Klaus Meine, vocals: I guess we had opened a door by being one of the first western rock bands to play a big show in the Soviet Union. So when we played in Moscow the next year with Ozzy Osbourne and all these American bands, people knew who we were. 

Schenker: The Moscow Music Peace Festival was organized by our manager, Doc McGhee, and Stas Namin, who was a big name in Russia — he was a music guy, and his uncle was the inventor of the MIG, the fighter jet. Also, his grandfather had been a leader in the Soviet Union. The two of them put this thing together.

Doc McGhee, former Scorpions manager: The Scorpions loved to play everywhere. I mean, we played Sarajevo around the time of the war. These guys, they love that stuff. So when they had the opportunity to be part of the biggest rock show in the history of the Soviet Union — this is not at like, you know, a 4,000-seater in Gorky Park, it’s for 100,000 people at Lenin Stadium and it’s televised everywhere, including in Russia— of course every one of the artists were jazzed to be part of that.

Meine: There were so many emotional moments in Moscow. I guess it could have been Bon Jovi or Mötley Crüe, any of these guys who had gone home inspired by what they saw, but for them it was like, “Hey! We rocked the Soviet Union, dudes!” For us maybe it was different. We saw so many changes from Leningrad in ’88 to Moscow in ’89. That was the inspiration for “Wind of Change.”

McGhee: The Scorpions had a lot more understanding of the culture and the people in Moscow than a band coming from, say, New Jersey, you know?

Dave “Snake” Sabo, Skid Row guitarist: Their history is different than ours. So the significance of playing in Moscow was definitely more impactful for them. Russia was one of the countries that had split their country up. I can only imagine what growing up in that post-World War II environment must have been like — the split of East and West Germany, the separation of brothers and sisters and family and friends… and then knowing your country had perpetrated crimes against humanity that are beyond fathomable. They had to live with that history.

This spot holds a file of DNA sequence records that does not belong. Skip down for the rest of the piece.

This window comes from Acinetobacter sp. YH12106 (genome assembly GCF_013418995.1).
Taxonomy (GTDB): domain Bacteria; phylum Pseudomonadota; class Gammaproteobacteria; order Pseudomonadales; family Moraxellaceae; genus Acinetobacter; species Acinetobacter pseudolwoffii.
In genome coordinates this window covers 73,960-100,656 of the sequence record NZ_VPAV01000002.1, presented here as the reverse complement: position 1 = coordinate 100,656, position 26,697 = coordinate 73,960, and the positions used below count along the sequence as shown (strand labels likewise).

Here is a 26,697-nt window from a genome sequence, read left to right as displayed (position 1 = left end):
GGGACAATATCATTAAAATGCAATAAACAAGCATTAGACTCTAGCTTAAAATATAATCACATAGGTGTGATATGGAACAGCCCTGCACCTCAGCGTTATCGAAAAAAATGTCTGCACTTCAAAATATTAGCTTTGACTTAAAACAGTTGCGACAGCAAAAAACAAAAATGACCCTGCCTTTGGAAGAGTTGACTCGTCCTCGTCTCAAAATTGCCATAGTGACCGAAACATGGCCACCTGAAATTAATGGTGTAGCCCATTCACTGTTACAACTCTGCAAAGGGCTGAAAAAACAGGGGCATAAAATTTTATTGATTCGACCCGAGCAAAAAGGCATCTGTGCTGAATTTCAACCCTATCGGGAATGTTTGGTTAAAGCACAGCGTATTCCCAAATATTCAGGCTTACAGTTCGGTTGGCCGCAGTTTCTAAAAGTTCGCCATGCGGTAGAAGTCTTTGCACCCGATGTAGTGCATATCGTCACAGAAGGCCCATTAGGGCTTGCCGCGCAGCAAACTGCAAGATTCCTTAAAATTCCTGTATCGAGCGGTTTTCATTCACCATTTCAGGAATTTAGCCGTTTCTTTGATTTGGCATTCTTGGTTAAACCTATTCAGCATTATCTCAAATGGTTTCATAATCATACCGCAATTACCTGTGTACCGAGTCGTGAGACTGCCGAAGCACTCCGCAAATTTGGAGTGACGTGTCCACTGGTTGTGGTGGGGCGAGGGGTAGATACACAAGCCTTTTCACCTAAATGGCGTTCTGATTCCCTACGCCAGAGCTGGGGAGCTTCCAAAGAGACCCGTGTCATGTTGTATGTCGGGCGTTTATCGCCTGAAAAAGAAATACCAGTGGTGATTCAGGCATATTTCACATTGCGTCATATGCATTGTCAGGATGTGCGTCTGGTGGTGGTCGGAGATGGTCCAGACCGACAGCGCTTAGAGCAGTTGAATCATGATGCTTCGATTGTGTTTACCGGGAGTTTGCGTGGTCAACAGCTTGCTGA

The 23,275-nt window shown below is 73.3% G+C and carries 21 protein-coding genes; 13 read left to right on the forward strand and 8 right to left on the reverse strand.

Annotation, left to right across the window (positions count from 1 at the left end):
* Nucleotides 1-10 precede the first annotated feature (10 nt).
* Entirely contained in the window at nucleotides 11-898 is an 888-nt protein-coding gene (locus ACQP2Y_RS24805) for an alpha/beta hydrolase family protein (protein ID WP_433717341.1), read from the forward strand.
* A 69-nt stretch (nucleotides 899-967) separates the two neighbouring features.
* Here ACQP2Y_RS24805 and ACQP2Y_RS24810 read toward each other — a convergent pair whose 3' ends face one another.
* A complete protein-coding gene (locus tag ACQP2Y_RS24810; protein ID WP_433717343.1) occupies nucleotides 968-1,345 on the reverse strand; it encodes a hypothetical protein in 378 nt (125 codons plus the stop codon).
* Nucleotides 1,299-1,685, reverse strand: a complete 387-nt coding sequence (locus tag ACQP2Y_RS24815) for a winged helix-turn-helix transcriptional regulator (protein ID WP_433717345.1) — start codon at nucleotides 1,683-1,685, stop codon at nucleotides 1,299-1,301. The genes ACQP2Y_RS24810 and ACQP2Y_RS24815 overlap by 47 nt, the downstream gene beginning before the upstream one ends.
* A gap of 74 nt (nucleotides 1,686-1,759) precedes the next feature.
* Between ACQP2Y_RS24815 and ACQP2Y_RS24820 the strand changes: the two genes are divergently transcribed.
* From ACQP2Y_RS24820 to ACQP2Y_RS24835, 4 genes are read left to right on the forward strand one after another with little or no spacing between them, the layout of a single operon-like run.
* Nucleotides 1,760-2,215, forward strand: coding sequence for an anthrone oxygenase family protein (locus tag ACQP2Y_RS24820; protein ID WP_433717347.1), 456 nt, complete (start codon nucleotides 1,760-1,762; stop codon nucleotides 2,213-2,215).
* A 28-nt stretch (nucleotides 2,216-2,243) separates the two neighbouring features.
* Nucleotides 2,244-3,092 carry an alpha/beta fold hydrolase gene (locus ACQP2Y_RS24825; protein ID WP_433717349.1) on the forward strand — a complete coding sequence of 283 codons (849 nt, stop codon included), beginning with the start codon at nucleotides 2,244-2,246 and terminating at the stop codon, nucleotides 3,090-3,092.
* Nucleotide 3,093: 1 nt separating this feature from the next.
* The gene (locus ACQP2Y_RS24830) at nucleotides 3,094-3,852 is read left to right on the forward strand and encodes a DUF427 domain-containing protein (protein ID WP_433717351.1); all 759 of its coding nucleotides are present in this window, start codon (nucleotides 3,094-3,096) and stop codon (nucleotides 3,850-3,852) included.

Schenker: One of the days we were there, there was a plan to go by boat to Gorky Park for a party.

McGhee: We were in Moscow for, like, a week, and we had press junkets and stuff to do. So I decided I was going to take everybody out on the river that goes through Moscow. And you have to remember, back then it wasn’t like they had all these boats ready to go and you just rented one. They had nothing. So it wasn’t like you called the concierge at the hotel and said, “I want to do a boat ride with a barbeque on it,” like you would anyplace else. It was probably as monumental doing that as it was doing the show.

“We were not just a band singing about these things; we were a part of these things.” —Klaus Meine

Meine: We took the boat down the Moskva River. And we were on this boat with all the bands, with MTV journalists, with Red Army soldiers… It was an inspiring moment for me [the first lines in “Wind of Change” are: “I follow the Moskva/Down to Gorky Park”]. It was like the whole world was in that one boat talking the same language: music.

Wayne Isham, video director for the Moscow Music Peace Festival: The fans in Moscow definitely knew the Scorpions — the Scorpions and Ozzy — better than they knew anybody else.

Sabo: Some of the other bands would be onstage, and you could hear the crowd chanting: “Scorpions! Scorpions!” They chanted Ozzy’s name, too. Because that was all they knew. I guess they were nice to us and whatnot, but I had no preconceived notions that anybody was going to know us in Russia.

Isham: There were a lot of ego things with the bands, and things between Mötley and Ozzy and Bon Jovi and so on, because that’s what it’s all about. And poor Doc had to deal with all of them. But the Scorpions were so steady on the course. They were there and ready to rock. When they went on, the crowd went insane. I was watching it and I thought, “Wow, I didn’t realize…”

Meine: When we started our show with “Blackout,” all the Red Army soldiers, all the security, they turned around to face the stage and started throwing their caps and jackets in the air. It was amazing. It felt like the world was changing right in front of our eyes. Many young Russian kids sensed that the whole Cold War generation would be over soon. There was a feeling of hope. And that’s what I tried to express in the song.

McGhee: The second night that we played in Moscow, we were in the bus coming back from the gig, and Klaus was whistling “Wind of Change.” He had this idea in his head. And then the next day he pretty much had the whole song written. The actual basis of the song.

Schenker: The Wall had not come down yet, but it was here, in Moscow, where you could feel everything coming. Gorbachev was bringing glasnost and perestroika! The world was changing. Somehow Klaus picked up on that vibe.